Definition, Usage and Popularity of Infographics


In the first quarter of 2011, 99.6 million smartphones were sold and sales of smartphones are expected to rise by 105 percent in 2014 compared with 2010. Facebook has added 45 million mobile users in the last six months and Foursquare reported 380 million check-ins in 2010. However, Facebook has 30 million users of its Places feature while Foursquare only has 4.6 million users.

Did all those numbers make your head spin? Oh, if only there was a better way to get across this information! Oh, wait. There is. Behold, the infographic!

Read that first paragraph once more. Then check this out (click for full size):

Infographic Source: Mobile Platform Infographic – iPhone vs. Android

Both the first paragraph and the infographic give out the same information. However, the infographic displays that information visually and makes it easier to consume and ultimately easier to understand.

Infographic Defined

A very basic definition of the infographic is just two words: visual communication. If part of an article or blog post contains numbers, dates, locations, measurements or comparisons, it probably could be taken out of the written word and reformatted into an infographic.

Infographic Source: Visual Communication

There are many different types of infographics and they all have different uses.

1. Pie charts

Pie charts describe pieces of a whole while bar charts compare two or more different items with each other.

Infographic Source:

2. Line charts

Line charts show progressions over time.

3. Timelines

Timelines describe a chronology of events. Maps show specific locations relevant to the content.

Infographic Source: Timelines for Fun

Infographic Popularity & Usage

The infographic became popular in the early 1990s when news organizations began putting a stress on visual communication. Surveys showed that people had small attention spans and were spending less and less time with the written word. Those same surveys showed that those people were spending more time with visual aspects of the products. Infographics became an alternative way to tell a story.

As technology evolved, so did the infographic. Social media has progressed the use of infographics in a variety of ways. Social networks like Facebook and Foursquare integrate infographics into their own sites and mobile applications with icons, polls, quizzes and maps.

Some successful infographics tell a story with a quick glance or read. When the Boston Bruins won the Stanley Cup, news and sports organizations reported that the team ran up a $156,679.74 bar tab during their victory celebration. As shocking as that number might seem, this infographic showing the amount and types of alcohol consumed paints a bigger picture:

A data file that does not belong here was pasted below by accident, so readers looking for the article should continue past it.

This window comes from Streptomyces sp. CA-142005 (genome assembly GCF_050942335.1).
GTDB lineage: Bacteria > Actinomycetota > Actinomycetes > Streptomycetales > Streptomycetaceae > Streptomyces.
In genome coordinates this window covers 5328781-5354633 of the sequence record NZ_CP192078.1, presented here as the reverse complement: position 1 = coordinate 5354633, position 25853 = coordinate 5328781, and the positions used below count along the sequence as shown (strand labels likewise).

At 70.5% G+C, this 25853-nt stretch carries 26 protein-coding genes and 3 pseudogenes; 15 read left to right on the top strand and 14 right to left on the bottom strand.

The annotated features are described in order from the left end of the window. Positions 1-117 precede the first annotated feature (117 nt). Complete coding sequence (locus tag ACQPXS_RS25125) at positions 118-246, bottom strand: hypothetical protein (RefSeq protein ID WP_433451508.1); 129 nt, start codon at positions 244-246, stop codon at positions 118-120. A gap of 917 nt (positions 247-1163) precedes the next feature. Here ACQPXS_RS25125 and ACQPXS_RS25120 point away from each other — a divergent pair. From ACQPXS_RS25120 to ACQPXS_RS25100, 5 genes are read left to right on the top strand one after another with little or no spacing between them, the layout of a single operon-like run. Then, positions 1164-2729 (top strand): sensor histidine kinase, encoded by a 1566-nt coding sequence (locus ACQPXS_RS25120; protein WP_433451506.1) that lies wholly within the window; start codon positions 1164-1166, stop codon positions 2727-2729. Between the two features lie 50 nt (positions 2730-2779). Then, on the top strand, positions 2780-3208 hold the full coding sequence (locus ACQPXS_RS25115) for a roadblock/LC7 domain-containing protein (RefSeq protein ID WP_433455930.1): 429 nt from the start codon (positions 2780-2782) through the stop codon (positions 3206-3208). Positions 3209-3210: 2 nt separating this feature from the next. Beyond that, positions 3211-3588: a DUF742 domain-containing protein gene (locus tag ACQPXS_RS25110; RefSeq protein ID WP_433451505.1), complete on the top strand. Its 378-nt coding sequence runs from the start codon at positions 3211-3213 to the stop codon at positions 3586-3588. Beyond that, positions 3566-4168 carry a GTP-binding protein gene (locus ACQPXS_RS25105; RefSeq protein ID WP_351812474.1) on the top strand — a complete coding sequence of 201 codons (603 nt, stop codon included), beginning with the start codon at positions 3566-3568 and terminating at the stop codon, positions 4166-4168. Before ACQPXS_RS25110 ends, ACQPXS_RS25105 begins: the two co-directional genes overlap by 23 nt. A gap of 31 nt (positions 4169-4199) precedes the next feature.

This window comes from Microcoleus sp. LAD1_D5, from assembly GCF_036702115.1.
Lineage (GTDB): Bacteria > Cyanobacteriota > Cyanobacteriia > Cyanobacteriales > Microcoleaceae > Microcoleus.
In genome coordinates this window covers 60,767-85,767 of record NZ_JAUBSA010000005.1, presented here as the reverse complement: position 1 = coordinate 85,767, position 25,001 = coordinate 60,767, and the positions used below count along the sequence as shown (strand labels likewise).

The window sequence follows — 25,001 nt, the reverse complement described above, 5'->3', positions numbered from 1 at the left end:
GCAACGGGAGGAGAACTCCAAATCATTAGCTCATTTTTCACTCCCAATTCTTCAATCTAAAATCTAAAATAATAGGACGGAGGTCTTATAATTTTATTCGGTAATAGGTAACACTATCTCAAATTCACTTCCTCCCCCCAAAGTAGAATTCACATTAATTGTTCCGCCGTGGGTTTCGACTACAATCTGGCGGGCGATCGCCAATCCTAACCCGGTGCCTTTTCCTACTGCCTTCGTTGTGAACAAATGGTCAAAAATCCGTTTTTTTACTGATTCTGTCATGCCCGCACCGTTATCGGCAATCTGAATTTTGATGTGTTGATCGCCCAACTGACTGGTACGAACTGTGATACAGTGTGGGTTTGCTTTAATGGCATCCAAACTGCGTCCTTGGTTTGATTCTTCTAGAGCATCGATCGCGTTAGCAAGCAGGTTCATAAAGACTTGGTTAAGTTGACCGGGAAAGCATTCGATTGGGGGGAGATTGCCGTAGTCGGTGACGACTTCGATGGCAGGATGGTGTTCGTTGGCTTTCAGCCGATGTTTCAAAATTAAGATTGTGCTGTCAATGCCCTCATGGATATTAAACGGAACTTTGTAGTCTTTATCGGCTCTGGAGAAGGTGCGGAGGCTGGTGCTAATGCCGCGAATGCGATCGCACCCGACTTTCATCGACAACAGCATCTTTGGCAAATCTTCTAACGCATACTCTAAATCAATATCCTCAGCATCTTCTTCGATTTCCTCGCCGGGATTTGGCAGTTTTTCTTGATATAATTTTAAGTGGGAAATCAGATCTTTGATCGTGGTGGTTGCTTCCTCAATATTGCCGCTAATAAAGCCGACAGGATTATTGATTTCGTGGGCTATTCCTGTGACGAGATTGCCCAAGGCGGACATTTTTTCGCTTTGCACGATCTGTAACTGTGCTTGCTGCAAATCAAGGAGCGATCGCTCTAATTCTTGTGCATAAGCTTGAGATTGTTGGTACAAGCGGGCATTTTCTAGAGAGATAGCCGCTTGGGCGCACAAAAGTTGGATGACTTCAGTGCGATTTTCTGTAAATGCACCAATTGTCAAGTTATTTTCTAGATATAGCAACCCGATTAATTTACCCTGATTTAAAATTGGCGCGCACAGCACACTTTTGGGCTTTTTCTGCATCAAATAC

Whether you knew the dollar amount or not, this is eye-opening. It makes you wonder how many of them ended up praying to the porcelain god the next day.

Other successful infographics can be a bit more complicated and are designed to make the “reader” think and spend more time with it. This is a complex infographic comparing the use of social media distribution networks in relation to business objectives and prospect goals.

While more complex than the infographic showing the Bruins’ alcohol consumption, this was the perfect way to present this information. Can you imagine typing this up and delivering it in the written word? It would be unreadable.

Information does not have to complicated to be formatted into an infographic. In this example about the cost of weddings, the creator recognized that the information would be better read if it was presented visually: Wedding Guest Costs.

You do not need to be a graphic artist to organize information into an infographic either. In this timeline describing the history of social media, the creator used mostly words to tell the story:

Infographic Source: The History of Social Networking

Notice that the creator used typography and colors to point out to the “reader” what information was most important.

Infographic Planning

When planning the creation of an infographic, try to visualize it first for yourself by determining the content you are trying to communicate and how it would best be communicated. Sketch the entire concept out on a piece of paper before you attack it on the computer.

Use bright colors and different font sizes and styles to emphasize the most important information within the infographic.

Utilize charts, maps and timelines when relevant to the content. Consider the use of icons or other visual images to complement the content. Most importantly, make sure you are telling a story visually.

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